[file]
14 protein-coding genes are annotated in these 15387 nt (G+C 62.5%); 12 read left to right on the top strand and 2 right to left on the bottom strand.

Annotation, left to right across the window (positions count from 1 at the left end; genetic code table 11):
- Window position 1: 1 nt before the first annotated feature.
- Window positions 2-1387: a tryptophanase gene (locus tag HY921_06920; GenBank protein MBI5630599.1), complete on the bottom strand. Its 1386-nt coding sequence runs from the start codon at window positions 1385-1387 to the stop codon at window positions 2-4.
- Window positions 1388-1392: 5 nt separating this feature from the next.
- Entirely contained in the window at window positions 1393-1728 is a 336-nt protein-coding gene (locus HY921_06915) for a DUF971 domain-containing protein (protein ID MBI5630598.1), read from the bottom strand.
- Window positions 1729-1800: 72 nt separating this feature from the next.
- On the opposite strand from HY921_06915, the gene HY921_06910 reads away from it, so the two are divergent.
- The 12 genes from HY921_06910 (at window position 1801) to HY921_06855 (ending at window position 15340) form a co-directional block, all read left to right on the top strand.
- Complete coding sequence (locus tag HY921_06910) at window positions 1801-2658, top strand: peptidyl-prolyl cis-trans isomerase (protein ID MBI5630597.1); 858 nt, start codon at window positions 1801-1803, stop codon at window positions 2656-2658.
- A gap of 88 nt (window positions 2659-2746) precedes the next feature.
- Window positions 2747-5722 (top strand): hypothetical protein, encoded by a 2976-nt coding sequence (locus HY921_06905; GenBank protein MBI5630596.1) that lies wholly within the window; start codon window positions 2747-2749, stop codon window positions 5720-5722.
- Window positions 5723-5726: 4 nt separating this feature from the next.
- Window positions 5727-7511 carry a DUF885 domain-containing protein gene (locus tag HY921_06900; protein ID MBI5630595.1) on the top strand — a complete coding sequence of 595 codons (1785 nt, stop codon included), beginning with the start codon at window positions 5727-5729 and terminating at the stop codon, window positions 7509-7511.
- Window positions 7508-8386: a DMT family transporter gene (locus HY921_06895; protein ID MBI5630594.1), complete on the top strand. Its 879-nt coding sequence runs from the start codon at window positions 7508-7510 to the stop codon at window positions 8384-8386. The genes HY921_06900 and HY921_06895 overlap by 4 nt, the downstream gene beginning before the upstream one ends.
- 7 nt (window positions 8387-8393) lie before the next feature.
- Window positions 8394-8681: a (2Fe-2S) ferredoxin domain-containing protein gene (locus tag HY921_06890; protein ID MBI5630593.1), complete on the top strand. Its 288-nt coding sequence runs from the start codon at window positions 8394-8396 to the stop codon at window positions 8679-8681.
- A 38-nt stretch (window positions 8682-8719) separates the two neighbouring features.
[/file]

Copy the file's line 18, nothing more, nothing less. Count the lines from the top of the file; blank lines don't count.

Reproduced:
- A 38-nt stretch (window positions 8682-8719) separates the two neighbouring features.